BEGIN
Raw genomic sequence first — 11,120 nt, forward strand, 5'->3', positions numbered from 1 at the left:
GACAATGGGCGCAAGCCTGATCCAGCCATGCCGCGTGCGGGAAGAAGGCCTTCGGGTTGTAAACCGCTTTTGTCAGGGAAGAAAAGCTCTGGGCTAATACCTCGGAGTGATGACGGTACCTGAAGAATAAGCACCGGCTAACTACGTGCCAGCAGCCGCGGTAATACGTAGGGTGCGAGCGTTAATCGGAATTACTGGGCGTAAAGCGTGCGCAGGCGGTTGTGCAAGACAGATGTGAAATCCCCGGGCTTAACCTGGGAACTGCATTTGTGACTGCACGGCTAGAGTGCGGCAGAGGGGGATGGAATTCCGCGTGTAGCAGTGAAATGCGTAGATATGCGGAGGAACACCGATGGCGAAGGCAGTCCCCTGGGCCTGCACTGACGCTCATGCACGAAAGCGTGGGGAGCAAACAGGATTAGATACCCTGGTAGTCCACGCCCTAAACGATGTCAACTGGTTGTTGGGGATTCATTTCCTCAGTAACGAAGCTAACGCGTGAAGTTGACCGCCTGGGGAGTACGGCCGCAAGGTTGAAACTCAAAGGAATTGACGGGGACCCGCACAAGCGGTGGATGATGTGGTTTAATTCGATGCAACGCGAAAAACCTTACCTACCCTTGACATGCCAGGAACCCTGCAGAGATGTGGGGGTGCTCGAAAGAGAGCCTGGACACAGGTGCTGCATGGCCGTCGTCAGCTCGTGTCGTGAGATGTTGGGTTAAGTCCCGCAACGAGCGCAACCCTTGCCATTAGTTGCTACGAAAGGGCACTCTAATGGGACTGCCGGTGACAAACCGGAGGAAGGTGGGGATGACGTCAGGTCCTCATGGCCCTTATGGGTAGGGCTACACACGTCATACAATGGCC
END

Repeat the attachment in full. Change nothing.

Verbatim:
Raw genomic sequence first — 11,120 nt, forward strand, 5'->3', positions numbered from 1 at the left:
GACAATGGGCGCAAGCCTGATCCAGCCATGCCGCGTGCGGGAAGAAGGCCTTCGGGTTGTAAACCGCTTTTGTCAGGGAAGAAAAGCTCTGGGCTAATACCTCGGAGTGATGACGGTACCTGAAGAATAAGCACCGGCTAACTACGTGCCAGCAGCCGCGGTAATACGTAGGGTGCGAGCGTTAATCGGAATTACTGGGCGTAAAGCGTGCGCAGGCGGTTGTGCAAGACAGATGTGAAATCCCCGGGCTTAACCTGGGAACTGCATTTGTGACTGCACGGCTAGAGTGCGGCAGAGGGGGATGGAATTCCGCGTGTAGCAGTGAAATGCGTAGATATGCGGAGGAACACCGATGGCGAAGGCAGTCCCCTGGGCCTGCACTGACGCTCATGCACGAAAGCGTGGGGAGCAAACAGGATTAGATACCCTGGTAGTCCACGCCCTAAACGATGTCAACTGGTTGTTGGGGATTCATTTCCTCAGTAACGAAGCTAACGCGTGAAGTTGACCGCCTGGGGAGTACGGCCGCAAGGTTGAAACTCAAAGGAATTGACGGGGACCCGCACAAGCGGTGGATGATGTGGTTTAATTCGATGCAACGCGAAAAACCTTACCTACCCTTGACATGCCAGGAACCCTGCAGAGATGTGGGGGTGCTCGAAAGAGAGCCTGGACACAGGTGCTGCATGGCCGTCGTCAGCTCGTGTCGTGAGATGTTGGGTTAAGTCCCGCAACGAGCGCAACCCTTGCCATTAGTTGCTACGAAAGGGCACTCTAATGGGACTGCCGGTGACAAACCGGAGGAAGGTGGGGATGACGTCAGGTCCTCATGGCCCTTATGGGTAGGGCTACACACGTCATACAATGGCC